American taxpayers picked up the tab on over $825,000 of attorneys’ fees due to a challenge brought by Democrats in an Iowa congressional election. The lawyer feeding frenzy came from the election won last year by Rep. Mariannette Miller-Meeks (R-IA).
To challenge Miller-Meek’s election, House Democrats used a provision they had previously included in House rules to use public funding to retain counsel to represent their party before the Committee on House Administration. Democrats after that paid top-tier law firm Jenner & Block $699,294 after the election was certified by the Iowa secretary of state following an official recount.
Committee Republicans hired the firm of Jones Day to represent them in responding to the election contest. That firm was paid $126,942 for their work.
Even though Miller-Meeks won by a small margin of six votes, her win was not seriously in doubt at any time after the election. Speaker Nancy Pelosi was forceful in her decision to challenge the result, even as several Democratic lawmakers urged her to drop the matter. Those party members felt that Pelosi’s decision to fight the Miller-Meeks election worked against their attacks on President Donald Trump’s challenges of the presidential election results.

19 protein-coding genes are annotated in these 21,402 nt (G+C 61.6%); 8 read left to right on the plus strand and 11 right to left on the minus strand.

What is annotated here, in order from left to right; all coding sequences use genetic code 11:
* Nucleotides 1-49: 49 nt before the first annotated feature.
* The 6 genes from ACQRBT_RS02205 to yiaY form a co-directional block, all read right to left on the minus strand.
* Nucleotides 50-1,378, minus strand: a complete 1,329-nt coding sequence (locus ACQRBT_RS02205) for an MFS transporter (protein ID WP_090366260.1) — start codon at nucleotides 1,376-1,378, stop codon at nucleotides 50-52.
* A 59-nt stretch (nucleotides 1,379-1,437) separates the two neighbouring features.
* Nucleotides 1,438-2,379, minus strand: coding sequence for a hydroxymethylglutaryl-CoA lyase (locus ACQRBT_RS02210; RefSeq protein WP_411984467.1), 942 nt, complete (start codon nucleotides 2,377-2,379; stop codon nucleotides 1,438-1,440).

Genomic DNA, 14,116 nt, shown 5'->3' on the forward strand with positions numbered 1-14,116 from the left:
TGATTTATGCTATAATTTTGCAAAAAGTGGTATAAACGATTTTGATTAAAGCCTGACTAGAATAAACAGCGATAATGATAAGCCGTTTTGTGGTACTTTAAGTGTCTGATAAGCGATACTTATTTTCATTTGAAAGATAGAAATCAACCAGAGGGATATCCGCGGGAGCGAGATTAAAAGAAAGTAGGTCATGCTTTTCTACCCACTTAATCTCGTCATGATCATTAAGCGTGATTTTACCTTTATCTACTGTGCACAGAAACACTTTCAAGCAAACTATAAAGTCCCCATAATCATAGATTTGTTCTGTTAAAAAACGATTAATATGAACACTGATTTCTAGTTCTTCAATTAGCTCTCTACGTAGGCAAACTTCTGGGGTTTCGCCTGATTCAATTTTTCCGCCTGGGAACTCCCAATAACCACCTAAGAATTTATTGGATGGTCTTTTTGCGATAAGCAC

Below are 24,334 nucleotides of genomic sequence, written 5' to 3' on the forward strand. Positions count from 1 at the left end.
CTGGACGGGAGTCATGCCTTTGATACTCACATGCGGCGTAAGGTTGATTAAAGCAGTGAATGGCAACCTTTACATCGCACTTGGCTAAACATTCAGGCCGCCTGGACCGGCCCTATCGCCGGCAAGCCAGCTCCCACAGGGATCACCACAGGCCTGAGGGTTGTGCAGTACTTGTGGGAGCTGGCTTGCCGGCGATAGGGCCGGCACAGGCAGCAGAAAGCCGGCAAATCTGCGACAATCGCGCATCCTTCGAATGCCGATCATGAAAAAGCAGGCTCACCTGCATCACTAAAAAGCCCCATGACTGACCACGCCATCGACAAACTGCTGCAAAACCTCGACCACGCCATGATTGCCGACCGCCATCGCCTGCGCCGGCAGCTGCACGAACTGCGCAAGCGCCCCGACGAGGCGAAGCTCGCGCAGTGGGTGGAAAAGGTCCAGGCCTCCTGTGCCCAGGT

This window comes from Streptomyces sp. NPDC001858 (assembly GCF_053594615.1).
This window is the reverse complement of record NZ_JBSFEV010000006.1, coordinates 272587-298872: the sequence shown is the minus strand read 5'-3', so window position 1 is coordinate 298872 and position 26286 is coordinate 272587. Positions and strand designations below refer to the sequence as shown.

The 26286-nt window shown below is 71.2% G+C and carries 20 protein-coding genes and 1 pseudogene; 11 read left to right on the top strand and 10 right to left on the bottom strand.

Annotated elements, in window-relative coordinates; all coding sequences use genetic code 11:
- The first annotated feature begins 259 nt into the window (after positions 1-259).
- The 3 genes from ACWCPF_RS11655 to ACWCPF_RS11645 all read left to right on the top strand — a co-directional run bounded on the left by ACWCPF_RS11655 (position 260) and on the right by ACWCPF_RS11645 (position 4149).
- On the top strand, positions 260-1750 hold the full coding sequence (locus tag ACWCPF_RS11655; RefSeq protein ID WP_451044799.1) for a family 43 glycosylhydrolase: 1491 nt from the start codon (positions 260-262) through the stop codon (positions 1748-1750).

As the ranking minority member on the committee, Rep. Rodney Davis (R-IL) said that the big legal bill was not the extent of the cost to taxpayers. He said the cost exceeded $1 million when considering staff salaries and other expenses spent on the process. He said that the Iowa election was handled in a “bipartisan, transparent, and timely” manner with the result that was “never in doubt.”
The fund created by House Democrats was reported on in March of this year, although it was unclear how much funding had been channeled through the fund at that time. The stated purpose of the fund is to “resolve contested elections.”
Reporting from the Center for Responsive Politics shows that members of the Jenner & Block firm contributed hundreds of thousands of dollars to the campaigns of Democratic politicians during the 2020 election cycle.